Memorial service held for Dr. Denton Cooley, pioneer of heart transplants
HOUSTON – Family and friends gathered Monday morning to remember Dr. Denton Cooley, a Houston native and a pioneer of heart transplants, who died on Nov. 18.
A memorial service for Cooley was held at Trinity Episcopal Church.
WATCH THE SERVICE IN THE PLAYER WINDOW BELOW:
Born in 1920, Cooley graduated with highest honors from the University of Texas Austin and earned his medical degree from Johns Hopkins University School of Medicine in 1944.
Cooley performed the first transplant of a human heart in the United States in 1968. The following year, he became the first surgeon to implant an artificial heart in a human.
In 1962, Cooley founded the Texas Heart Institute, where he was serving as the president emeritus and surgeon-in-chief emeritus.
At the time of his death, Cooley was also serving as a surgery consultant at Texas Children's Hospital and a surgery professor at the University of Texas Medical School at Houston.
In 1984, President Ronald Reagan awarded Cooley the Medal of Freedom - the nation's highest civilian honor.
Cooley’s wife, Louise, died in October.
Dr. Denton Cooley timeline provided by Texas Children's Hospital:
Dr. Denton A. Cooley was born in Houston on Aug. 22, 1920 to Ralph Clarkson and Mary Fraley Cooley. Ralph was a prominent Houston dentist, and Cooley’s grandfather, Daniel Denton Cooley, was a founder of the Houston Heights neighborhood.
Cooley considered Dr. Alfred Blalock to be a pioneer in cardiology and resolved to follow in his footsteps. Cooley obtained his medical degree in 1944 and assisted Blalock in correcting an infant’s congenital heart defect, an operation known as the “Blue Baby” procedure.
Cooley joined the Army Medical Corps in 1946 and served as chief of surgical services at the station hospital in Austria. After two years, he was discharged with the rank of captain in 1948.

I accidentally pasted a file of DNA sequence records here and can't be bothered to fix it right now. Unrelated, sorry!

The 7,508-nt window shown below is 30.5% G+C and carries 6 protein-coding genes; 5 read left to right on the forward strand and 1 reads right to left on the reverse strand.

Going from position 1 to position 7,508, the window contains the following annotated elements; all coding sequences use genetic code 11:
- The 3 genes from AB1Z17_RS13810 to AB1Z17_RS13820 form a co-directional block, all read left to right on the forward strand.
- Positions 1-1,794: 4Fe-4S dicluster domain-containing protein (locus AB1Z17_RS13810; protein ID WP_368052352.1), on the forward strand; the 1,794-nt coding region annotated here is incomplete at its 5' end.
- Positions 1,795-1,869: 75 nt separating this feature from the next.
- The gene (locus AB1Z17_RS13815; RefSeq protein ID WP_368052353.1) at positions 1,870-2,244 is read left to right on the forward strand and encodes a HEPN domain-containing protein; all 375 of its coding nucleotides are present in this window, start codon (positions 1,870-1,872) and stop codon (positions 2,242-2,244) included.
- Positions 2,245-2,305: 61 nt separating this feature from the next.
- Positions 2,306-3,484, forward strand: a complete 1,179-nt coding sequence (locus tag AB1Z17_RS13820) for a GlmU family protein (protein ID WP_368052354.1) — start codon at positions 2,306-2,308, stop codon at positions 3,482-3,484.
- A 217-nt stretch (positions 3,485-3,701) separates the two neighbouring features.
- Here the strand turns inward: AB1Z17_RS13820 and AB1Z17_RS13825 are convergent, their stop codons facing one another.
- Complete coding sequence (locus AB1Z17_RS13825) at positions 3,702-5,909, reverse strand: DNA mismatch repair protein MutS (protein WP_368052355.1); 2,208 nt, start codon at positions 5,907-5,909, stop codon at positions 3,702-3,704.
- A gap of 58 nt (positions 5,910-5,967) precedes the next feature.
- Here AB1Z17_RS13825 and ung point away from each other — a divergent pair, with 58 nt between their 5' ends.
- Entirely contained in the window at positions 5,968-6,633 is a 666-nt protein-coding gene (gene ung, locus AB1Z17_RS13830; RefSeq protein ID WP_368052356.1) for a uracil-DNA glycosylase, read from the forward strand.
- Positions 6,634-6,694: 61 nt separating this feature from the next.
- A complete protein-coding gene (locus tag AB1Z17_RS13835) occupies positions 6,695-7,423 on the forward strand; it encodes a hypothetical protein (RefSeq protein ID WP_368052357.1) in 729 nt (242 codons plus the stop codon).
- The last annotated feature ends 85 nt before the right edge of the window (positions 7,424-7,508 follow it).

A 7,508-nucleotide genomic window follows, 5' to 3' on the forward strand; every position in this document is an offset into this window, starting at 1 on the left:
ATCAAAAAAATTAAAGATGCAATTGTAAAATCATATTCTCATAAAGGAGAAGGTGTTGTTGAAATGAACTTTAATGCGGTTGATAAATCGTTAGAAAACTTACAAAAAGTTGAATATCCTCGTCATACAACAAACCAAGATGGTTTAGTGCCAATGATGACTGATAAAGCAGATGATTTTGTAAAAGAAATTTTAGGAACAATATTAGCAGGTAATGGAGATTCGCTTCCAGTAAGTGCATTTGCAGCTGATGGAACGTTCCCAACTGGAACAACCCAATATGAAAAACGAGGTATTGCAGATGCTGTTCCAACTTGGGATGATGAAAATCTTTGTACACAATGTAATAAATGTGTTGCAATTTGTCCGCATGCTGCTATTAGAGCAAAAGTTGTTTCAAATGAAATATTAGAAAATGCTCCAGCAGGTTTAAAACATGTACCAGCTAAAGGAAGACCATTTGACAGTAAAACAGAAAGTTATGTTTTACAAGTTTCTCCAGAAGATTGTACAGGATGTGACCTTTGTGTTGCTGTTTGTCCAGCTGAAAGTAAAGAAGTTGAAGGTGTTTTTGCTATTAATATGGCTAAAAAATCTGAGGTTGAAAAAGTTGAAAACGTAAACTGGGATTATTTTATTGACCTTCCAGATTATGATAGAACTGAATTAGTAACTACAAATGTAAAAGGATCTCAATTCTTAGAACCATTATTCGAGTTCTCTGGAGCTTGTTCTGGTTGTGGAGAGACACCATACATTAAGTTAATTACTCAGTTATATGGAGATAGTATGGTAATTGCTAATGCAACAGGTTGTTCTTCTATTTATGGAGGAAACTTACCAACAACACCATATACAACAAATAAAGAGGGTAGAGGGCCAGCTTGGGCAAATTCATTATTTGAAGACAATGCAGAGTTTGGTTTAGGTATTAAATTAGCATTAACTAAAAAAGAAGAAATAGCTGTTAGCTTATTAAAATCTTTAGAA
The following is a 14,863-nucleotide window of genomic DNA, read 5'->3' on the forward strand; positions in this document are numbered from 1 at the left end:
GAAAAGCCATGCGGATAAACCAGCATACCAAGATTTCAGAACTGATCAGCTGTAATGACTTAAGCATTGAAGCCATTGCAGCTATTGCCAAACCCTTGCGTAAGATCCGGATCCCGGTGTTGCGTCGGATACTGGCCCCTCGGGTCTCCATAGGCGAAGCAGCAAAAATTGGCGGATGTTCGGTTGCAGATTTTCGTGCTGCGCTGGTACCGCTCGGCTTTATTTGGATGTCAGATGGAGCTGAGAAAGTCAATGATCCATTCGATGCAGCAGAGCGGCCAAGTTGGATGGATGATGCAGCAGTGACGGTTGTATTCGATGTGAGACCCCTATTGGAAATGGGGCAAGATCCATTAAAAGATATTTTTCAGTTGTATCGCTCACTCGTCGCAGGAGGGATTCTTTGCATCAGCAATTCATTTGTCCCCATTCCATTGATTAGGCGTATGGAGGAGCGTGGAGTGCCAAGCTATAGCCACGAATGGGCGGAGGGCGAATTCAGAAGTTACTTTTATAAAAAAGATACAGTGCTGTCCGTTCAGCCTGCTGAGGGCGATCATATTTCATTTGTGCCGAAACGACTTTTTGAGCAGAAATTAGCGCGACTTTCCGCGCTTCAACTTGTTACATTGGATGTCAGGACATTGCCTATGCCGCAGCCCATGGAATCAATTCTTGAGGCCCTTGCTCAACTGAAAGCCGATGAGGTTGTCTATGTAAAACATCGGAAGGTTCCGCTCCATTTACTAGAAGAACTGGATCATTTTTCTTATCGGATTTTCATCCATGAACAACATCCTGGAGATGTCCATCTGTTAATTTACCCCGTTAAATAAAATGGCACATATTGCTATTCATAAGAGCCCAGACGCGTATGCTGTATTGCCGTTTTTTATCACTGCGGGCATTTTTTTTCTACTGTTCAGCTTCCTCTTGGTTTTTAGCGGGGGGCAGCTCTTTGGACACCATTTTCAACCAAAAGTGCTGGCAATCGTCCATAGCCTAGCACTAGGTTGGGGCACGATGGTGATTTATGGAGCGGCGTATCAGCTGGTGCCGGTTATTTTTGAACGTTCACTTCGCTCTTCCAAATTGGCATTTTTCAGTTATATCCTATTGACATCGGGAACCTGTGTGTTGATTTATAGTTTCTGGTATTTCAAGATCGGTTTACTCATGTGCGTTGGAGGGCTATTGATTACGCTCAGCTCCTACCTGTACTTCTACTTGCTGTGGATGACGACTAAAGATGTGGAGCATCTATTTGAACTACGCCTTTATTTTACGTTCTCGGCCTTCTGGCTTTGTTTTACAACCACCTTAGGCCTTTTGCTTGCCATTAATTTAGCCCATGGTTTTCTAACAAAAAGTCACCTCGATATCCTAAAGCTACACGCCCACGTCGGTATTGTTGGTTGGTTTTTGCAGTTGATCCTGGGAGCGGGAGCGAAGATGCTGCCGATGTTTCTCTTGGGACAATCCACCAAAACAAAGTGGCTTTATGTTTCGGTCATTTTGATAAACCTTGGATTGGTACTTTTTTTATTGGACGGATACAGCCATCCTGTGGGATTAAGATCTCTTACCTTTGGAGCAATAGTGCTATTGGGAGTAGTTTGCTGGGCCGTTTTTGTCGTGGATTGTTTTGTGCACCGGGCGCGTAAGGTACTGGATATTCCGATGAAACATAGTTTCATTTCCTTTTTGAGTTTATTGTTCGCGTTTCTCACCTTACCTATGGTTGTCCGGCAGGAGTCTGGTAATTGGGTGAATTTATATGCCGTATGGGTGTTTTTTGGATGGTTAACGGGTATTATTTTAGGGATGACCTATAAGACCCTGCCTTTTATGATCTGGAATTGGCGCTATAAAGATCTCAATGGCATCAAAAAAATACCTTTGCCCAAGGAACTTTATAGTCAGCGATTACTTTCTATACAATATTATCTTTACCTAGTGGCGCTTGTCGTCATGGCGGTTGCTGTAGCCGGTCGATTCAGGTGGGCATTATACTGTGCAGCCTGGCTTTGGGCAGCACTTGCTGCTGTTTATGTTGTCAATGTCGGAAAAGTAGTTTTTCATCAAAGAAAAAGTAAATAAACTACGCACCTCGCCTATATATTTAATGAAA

Cooley married Louise Goldborough Thomas, a registered nurse, in 1949. The couple was blessed with five daughters, who gave them several grandchildren.
Cooley joined Baylor College of Medicine, where he served on the full-time faculty for 18 years as a professor of surgery.
In 1954, Cooley started performing heart surgery at Texas Children’s Hospital, shaping its pediatric heart program and leading it for some time before becoming a consultant in Cardiovascular Surgery at Texas Children’s Hospital.
Cooley founded the Texas Heart Institute at St. Luke’s Episcopal Hospital. The nonprofit is a recognized world leader in research, education and patient care, and is recognized nationally and around the world for its many significant contributions in the fight against heart disease.
The International Surgical Society awarded him the Reneé Lebiche Prize, its highest honor, in 1967, calling him “the most valuable surgeon of the heart and blood vessel anywhere in the world.”
Cooley performed his first human heart transplant in May 1968, just months after Dr. Christiaan Barnard had performed the world’s first successful human heart transplant.
In 1969, Cooley implanted an artificial heart in a human being for the first time. The patient, Haskell Karp, lived for 64 hours with the implanted device before it could be replaced with a donor’s heart.
In 1984, former President Ronald Reagan presented Cooley with the United States’ highest civilian award, the National Medal of Freedom for his great contributions to the field of medical science.
President William “Bill” Clinton presented him with the National Medal of Technology—the highest honor for technological innovation in the U.S.—in 1998.
Texas Children’s Hospital created the Dr. Denton A. Cooley Lectureship in Surgical Innovation to honor Cooley and his accomplishments.
Former Houston Mayor Annise D. Parker proclaimed Feb. 28, 2012, the last day of the nationally recognized Heart Month, as Dr. Denton A. Cooley Day in Houston.
Texas Children’s Hospital announced a new fellowship for surgical innovation in honor of Cooley. Funded by The Auxiliary to Texas Children’s Hospital, Texas Children’s volunteer-led service organization, the goal of the grant is to advance surgical research that focuses on innovative ways to help children and save lives. The recipient of this fellowship is selected by the Department of Surgery at Texas Children’s Hospital.